October 8, 2020
President Trump Says He Won't 'Waste My Time' Participating In Virtual Debate

President Donald Trump said Thursday he will not "waste [his] time" participating in the second presidential debate after the committee that sponsors it announced it will be virtual.

As CNN reported, the October 15 contest had been scheduled to take place town hall-style at the Adrienne Arsht Center for the Performing Arts in Miami. However, following the president's COVID-19 diagnosis last week, the Commission on Presidential Debates (CPD) reworked the entire format, announcing it will be held entirely virtually.

The CPD said it notified both campaigns of the change shortly after making the decision.

"The second presidential debate will take the form of a town meeting, in which the candidates would participate from separate remote locations," the organization said in a statement.

Speaking to Fox Business, Trump said he will have no part of it.

"I am not going to do a virtual debate. I am not going to waste my time on a virtual debate," he said.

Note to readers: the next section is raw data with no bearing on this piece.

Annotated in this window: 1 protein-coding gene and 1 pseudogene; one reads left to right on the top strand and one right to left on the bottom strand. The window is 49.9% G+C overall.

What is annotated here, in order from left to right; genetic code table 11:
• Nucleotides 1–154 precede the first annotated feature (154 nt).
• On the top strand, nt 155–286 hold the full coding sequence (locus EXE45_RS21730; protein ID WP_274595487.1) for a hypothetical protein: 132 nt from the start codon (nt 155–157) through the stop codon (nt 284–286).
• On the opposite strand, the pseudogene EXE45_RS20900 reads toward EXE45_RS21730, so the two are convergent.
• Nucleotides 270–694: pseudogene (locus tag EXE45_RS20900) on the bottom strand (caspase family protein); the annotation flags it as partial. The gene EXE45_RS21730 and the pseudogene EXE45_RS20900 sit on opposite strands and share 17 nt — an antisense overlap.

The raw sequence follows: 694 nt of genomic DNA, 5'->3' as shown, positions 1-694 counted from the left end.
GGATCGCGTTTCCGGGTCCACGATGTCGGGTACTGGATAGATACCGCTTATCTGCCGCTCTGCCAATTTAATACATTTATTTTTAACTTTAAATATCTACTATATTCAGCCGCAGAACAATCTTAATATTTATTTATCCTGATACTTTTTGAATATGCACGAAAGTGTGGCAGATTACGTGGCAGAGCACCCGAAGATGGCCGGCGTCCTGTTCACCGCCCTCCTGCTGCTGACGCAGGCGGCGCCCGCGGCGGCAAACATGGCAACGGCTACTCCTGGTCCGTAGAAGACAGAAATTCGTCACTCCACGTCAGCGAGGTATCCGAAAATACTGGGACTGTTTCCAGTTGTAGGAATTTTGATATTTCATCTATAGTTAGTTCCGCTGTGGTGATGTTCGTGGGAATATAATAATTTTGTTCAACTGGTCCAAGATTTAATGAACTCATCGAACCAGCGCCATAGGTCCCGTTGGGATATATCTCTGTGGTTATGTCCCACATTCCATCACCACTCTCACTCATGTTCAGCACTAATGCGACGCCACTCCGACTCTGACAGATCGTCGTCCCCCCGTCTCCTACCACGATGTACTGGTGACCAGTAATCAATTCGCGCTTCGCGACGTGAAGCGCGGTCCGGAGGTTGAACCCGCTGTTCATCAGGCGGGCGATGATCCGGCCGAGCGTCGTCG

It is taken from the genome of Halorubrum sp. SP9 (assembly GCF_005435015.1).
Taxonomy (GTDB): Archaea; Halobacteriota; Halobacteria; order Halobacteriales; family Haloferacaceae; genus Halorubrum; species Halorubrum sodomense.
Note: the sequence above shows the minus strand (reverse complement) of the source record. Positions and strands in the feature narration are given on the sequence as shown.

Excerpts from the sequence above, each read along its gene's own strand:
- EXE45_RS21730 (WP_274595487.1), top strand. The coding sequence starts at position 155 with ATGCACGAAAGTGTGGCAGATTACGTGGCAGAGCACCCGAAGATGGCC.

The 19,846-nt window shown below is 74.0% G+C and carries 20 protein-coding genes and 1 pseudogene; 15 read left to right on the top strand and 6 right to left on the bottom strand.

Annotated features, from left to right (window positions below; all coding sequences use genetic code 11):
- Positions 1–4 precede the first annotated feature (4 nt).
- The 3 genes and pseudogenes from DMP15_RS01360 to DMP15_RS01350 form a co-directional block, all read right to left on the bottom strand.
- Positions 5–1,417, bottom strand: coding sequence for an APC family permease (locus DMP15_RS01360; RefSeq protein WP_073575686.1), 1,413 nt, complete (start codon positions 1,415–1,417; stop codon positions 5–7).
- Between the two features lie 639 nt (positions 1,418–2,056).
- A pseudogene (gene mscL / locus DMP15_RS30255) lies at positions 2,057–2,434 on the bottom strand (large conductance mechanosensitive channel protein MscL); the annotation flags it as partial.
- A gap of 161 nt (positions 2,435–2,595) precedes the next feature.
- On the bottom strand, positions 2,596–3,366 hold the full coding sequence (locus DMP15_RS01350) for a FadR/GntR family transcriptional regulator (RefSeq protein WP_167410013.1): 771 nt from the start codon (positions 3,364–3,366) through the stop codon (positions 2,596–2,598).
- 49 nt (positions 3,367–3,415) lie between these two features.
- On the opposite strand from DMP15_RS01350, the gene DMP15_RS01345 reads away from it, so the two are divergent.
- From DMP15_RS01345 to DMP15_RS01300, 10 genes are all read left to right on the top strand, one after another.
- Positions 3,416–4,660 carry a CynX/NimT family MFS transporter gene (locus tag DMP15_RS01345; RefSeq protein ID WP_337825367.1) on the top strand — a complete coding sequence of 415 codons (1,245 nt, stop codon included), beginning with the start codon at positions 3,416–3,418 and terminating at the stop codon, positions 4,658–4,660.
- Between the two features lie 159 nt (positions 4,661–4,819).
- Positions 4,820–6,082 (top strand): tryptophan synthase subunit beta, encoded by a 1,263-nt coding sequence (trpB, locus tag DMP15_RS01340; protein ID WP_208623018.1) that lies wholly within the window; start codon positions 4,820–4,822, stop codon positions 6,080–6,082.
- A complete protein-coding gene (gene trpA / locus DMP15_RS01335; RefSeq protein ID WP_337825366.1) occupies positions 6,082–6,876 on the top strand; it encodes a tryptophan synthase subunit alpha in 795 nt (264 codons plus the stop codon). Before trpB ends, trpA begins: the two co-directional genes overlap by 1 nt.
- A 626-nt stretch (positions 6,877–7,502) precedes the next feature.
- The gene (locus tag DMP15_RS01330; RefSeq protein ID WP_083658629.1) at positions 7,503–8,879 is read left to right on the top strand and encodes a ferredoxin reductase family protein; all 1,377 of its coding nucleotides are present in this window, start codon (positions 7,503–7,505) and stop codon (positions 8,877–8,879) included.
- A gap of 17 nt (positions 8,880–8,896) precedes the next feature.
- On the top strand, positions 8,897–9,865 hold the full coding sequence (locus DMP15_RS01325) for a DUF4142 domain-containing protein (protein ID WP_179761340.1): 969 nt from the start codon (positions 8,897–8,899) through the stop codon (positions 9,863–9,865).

Further, he noted such a format would mean he would have to "sit behind a computer" and that the moderator could "cut you off whenever they want."

Trump's campaign manager, Bill Stepien, accused the committee of "unilaterally canceling" the in-person contest and said the president will instead hold a campaign rally that day.

Frank Fahrenkopf, head of the CPD, noted there is no law requiring a candidate for president to participate in a debate and pointed to historical precedent. During the 1980 election, he noted, then-president Jimmy Carter skipped the first debate of that year's election cycle. He did, however, appear in subsequent debates.

Donald Trump at the White House.
Getty Images | Win McNamee

Further, there is historical precedent for holding such an event "virtually," in a manner of speaking. During the 1960 election, Richard Nixon and John F. Kennedy participated in the third debate while both men were in different locations. A split screen allowed television viewers to watch both candidates at the same time.

Trump's adversary, Joe Biden, said he would agree to the virtual structure shortly after his campaign was contacted about the change of plans, according to The New York Times.

Biden had previously said that if Trump was still sick with COVID-19, there shouldn't be a debate. He also promised to abide by recommendations of the Cleveland Clinic, the debate's medical advisory board, regarding how the contest would be conducted.

A third debate is still tentatively on the schedule for October 22. It is scheduled to take place at Belmont University in Nashville, with Kristen Welker of NBC News as the moderator.